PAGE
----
Brits Brew Beer Booty
What do you get when you combine British divers’ proclivity for shipwreck exploration with their strong affinity for beer? A tasty treasure hunt on the “Wallachia” that resulted in swilling 126-year old reconstituted British beer. GUE Scotland’s detective chief inspector Andy Pilley recounts the tale.
by Andy Pilley
Images courtesy of A. Pilley
Header Image: GUE Scotland’s brewmeisters enjoying their brew (L to R) Top: Owen Flowers, Andy Pilley, Wayne Heelbeck. Middle: Steve Symington, A. Pilley, O. Flowers, Bottom: W. Heelbeck, Sergej Maciuk, S. Symington
“Give my people plenty of beer, good beer, and cheap beer, and you will have no revolution among them.”Queen Victoria
I never thought when I started diving 10 years ago, that one day I would be able to sit down for a pint of beer with the team from GUE Scotland recreated from a brew that has been hidden under the waves for 126 years. Let me explain.
The Wallachia was a single screw cargo steamer that was owned by William Burrell & Son of Glasgow, and employed on regular trips between Glasgow and the West Indies. On 29th September, 1895 she left Queen’s Dock, Glasgow at 10am bound for Trinidad and Demerara. On board was a valuable general cargo including whisky, gin, beer, acids, glassware, and earthenware plus building materials and footwear. By 1pm that afternoon she had settled on the seabed of the Clyde Estuary after colliding with another ship in a fog bank, she was forgotten until 1977 when a local sub-aqua club rediscovered the wreck site.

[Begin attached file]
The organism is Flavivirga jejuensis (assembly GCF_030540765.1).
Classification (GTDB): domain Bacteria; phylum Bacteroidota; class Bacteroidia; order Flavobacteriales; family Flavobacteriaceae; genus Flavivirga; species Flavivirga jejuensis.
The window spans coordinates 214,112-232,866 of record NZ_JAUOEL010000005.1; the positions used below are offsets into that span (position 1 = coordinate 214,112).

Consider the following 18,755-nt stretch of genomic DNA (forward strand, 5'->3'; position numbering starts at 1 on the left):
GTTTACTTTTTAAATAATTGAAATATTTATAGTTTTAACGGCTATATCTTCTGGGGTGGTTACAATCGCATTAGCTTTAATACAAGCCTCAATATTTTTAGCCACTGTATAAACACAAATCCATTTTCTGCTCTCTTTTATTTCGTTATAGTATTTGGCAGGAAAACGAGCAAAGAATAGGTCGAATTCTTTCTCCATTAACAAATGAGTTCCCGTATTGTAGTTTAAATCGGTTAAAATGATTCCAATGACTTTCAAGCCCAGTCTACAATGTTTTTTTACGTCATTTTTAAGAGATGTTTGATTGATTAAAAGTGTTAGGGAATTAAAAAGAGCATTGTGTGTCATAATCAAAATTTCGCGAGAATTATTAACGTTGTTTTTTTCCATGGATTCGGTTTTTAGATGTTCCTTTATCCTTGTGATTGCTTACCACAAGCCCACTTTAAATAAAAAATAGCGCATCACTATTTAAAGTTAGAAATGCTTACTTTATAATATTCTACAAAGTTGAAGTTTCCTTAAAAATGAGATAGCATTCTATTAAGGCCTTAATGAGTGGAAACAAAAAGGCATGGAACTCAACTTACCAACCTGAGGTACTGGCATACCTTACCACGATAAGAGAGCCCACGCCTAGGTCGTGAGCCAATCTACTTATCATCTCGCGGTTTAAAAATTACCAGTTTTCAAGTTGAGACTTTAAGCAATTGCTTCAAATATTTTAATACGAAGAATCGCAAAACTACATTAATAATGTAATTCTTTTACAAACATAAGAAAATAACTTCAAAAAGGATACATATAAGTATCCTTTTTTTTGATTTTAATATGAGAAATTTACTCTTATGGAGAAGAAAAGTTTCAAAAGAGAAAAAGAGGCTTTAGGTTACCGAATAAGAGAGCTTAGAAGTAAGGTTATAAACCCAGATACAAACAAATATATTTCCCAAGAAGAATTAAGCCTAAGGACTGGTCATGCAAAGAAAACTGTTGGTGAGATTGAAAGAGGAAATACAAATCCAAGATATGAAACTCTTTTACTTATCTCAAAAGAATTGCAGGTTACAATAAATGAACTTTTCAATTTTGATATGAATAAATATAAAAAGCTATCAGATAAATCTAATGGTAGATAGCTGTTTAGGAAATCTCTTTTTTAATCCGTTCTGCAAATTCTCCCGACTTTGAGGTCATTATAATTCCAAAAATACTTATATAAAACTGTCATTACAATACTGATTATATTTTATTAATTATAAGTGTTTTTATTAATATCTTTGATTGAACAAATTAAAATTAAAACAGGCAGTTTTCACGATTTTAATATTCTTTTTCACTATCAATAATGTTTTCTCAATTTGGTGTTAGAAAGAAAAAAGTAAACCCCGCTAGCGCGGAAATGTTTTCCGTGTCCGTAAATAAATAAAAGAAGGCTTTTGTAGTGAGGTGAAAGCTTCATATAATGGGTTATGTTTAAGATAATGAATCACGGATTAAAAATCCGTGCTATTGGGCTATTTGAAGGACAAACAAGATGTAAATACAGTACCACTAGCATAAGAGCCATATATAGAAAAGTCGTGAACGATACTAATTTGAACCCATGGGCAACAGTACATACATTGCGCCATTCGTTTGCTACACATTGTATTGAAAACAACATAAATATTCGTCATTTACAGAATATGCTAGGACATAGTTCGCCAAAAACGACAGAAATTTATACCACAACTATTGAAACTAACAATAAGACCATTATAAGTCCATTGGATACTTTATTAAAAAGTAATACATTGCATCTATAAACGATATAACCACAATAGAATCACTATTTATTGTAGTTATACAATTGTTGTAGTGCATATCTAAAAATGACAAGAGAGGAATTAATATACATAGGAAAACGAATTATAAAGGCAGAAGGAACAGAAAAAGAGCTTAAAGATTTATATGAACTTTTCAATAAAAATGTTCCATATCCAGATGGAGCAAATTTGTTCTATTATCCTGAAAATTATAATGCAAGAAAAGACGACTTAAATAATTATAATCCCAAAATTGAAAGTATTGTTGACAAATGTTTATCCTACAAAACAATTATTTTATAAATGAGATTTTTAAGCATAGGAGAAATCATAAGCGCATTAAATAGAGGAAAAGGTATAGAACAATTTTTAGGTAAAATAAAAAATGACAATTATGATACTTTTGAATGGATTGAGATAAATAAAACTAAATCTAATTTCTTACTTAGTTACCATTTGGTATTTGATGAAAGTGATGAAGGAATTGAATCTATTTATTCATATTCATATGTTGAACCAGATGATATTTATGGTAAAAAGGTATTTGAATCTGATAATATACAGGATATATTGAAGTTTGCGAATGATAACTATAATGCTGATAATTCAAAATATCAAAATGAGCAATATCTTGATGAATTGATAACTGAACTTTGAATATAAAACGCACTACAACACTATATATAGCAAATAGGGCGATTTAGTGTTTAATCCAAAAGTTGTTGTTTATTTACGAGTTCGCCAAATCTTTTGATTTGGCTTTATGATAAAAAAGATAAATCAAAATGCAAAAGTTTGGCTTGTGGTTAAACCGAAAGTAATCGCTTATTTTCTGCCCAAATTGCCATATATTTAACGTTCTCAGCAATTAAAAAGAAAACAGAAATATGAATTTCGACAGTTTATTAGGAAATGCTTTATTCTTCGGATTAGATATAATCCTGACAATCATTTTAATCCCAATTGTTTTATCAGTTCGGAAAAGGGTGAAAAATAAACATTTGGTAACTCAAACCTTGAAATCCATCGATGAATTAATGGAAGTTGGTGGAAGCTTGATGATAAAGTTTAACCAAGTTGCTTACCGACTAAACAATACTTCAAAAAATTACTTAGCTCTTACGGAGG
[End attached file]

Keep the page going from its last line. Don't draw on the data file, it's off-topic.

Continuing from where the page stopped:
The wreck of the Wallachia lies on an even keel in approximately 34 metres of water on a sandy seabed. The wreck itself is largely intact and has six holds in total, three forward and three aft. In the rearmost hold there are thousands of bottles of beer, some still inscribed with the name of the maker, McEwans of Glasgow. This is where myself and the team from GUE Scotland enter the story.
The Wreck of the Wallachia
The Wallachia is one of the more accessible sites on the west coast of Scotland, where we carry out most of our diving. Depending on weather and tidal conditions, visibility on the wreck can be +10m/33 ft on a very good day or less than 2m/6 ft if there has been a lot of rain due to the amount of particulate in the water. Other elements to consider are the tide as this can vary in its intensity, as well as surrounding boat traffic. The wreck lies in close proximity to a ferry route and care must be taken not to dive when the ferry is closeby. However despite the challenges, the wreck is very rewarding and offers a diver plenty of places to explore and items to look at.